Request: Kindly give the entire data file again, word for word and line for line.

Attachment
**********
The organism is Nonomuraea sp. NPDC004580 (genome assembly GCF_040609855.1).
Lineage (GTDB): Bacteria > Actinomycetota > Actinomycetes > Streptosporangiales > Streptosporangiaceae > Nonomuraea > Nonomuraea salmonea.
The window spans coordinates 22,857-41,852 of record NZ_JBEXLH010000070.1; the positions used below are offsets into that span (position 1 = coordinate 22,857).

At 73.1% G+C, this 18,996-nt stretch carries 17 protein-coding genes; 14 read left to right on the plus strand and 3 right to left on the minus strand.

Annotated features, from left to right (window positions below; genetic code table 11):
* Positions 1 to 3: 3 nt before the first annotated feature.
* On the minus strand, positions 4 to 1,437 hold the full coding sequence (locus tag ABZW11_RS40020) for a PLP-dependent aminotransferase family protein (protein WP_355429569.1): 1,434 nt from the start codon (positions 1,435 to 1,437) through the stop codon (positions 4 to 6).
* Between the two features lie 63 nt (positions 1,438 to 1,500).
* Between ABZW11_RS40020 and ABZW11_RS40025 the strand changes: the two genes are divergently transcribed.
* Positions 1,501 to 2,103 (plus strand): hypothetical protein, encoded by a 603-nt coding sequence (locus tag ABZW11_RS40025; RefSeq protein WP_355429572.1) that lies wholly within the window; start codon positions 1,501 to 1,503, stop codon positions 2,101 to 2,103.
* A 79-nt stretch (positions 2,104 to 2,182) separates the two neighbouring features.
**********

The organism is Nonomuraea sp. NPDC004580 (genome assembly GCF_040609855.1).
Lineage (GTDB): Bacteria > Actinomycetota > Actinomycetes > Streptosporangiales > Streptosporangiaceae > Nonomuraea > Nonomuraea salmonea.
The window spans coordinates 22,857-41,852 of record NZ_JBEXLH010000070.1; the positions used below are offsets into that span (position 1 = coordinate 22,857).

At 73.1% G+C, this 18,996-nt stretch carries 17 protein-coding genes; 14 read left to right on the plus strand and 3 right to left on the minus strand.

Annotated features, from left to right (window positions below; genetic code table 11):
* Positions 1 to 3: 3 nt before the first annotated feature.
* On the minus strand, positions 4 to 1,437 hold the full coding sequence (locus tag ABZW11_RS40020) for a PLP-dependent aminotransferase family protein (protein WP_355429569.1): 1,434 nt from the start codon (positions 1,435 to 1,437) through the stop codon (positions 4 to 6).
* Between the two features lie 63 nt (positions 1,438 to 1,500).
* Between ABZW11_RS40020 and ABZW11_RS40025 the strand changes: the two genes are divergently transcribed.
* Positions 1,501 to 2,103 (plus strand): hypothetical protein, encoded by a 603-nt coding sequence (locus tag ABZW11_RS40025; RefSeq protein WP_355429572.1) that lies wholly within the window; start codon positions 1,501 to 1,503, stop codon positions 2,101 to 2,103.
* A 79-nt stretch (positions 2,104 to 2,182) separates the two neighbouring features.